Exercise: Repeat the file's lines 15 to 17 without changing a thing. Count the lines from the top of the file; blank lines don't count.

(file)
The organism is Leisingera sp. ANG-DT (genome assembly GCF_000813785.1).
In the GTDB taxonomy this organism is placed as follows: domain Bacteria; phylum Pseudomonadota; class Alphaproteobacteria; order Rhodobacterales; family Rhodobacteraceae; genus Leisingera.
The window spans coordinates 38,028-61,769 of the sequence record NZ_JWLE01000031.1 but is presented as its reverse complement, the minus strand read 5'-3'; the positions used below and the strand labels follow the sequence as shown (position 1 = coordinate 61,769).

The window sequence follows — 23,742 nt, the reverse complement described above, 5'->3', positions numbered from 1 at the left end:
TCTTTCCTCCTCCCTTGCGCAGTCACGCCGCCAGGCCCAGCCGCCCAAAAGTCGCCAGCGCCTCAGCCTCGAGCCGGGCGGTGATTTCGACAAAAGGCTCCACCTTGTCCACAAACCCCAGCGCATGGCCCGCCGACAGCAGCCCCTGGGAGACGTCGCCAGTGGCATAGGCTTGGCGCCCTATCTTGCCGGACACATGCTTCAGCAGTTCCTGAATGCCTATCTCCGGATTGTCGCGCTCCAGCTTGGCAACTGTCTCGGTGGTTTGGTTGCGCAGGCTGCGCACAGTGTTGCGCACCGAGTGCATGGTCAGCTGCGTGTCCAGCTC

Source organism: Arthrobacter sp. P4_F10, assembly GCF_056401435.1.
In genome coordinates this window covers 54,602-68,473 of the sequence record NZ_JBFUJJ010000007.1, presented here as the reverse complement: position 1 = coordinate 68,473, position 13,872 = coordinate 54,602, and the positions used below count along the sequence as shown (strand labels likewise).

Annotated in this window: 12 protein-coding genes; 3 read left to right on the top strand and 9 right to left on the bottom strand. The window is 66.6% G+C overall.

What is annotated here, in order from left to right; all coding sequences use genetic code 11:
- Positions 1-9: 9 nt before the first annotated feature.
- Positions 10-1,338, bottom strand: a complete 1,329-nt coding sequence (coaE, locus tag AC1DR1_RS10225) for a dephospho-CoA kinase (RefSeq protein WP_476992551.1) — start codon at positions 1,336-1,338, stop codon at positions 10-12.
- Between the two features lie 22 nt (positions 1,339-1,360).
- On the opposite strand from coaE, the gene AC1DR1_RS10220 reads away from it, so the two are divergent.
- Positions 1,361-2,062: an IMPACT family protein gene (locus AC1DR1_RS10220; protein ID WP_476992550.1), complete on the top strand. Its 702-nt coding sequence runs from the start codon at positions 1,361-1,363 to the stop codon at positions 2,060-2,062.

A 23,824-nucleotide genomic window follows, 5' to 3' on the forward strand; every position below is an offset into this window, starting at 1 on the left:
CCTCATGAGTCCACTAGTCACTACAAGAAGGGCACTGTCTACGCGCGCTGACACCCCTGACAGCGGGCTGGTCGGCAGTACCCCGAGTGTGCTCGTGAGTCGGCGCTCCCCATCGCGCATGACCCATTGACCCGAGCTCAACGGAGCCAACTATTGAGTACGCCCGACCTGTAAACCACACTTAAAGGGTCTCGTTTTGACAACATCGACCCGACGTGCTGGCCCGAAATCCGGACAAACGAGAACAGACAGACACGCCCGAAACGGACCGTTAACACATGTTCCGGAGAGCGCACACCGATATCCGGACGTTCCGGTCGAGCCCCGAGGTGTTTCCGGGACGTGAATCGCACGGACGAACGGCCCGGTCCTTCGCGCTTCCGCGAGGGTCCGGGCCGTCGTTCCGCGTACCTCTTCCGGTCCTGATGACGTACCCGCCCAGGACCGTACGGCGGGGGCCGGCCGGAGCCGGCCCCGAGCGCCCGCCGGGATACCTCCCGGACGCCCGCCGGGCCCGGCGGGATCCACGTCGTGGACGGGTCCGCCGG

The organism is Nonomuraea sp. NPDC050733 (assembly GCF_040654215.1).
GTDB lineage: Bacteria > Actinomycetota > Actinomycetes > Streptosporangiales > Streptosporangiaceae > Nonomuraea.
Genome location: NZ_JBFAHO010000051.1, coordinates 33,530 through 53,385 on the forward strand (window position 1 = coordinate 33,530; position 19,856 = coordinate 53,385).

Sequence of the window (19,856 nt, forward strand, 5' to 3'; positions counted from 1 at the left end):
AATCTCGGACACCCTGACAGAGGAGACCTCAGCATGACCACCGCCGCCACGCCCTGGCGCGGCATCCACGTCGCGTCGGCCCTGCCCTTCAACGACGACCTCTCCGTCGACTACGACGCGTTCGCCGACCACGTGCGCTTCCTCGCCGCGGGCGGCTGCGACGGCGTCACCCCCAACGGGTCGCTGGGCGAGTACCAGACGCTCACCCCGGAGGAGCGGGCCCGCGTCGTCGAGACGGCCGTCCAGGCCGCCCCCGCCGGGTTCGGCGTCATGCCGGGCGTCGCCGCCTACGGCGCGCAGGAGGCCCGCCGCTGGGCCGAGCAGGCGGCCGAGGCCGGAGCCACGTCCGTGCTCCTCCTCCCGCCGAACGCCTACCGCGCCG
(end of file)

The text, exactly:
A 23,824-nucleotide genomic window follows, 5' to 3' on the forward strand; every position below is an offset into this window, starting at 1 on the left:
CCTCATGAGTCCACTAGTCACTACAAGAAGGGCACTGTCTACGCGCGCTGACACCCCTGACAGCGGGCTGGTCGGCAGTACCCCGAGTGTGCTCGTGAGTCGGCGCTCCCCATCGCGCATGACCCATTGACCCGAGCTCAACGGAGCCAACTATTGAGTACGCCCGACCTGTAAACCACACTTAAAGGGTCTCGTTTTGACAACATCGACCCGACGTGCTGGCCCGAAATCCGGACAAACGAGAACAGACAGACACGCCCGAAACGGACCGTTAACACATGTTCCGGAGAGCGCACACCGATATCCGGACGTTCCGGTCGAGCCCCGAGGTGTTTCCGGGACGTGAATCGCACGGACGAACGGCCCGGTCCTTCGCGCTTCCGCGAGGGTCCGGGCCGTCGTTCCGCGTACCTCTTCCGGTCCTGATGACGTACCCGCCCAGGACCGTACGGCGGGGGCCGGCCGGAGCCGGCCCCGAGCGCCCGCCGGGATACCTCCCGGACGCCCGCCGGGCCCGGCGGGATCCACGTCGTGGACGGGTCCGCCGG

The organism is Nonomuraea sp. NPDC050733 (assembly GCF_040654215.1).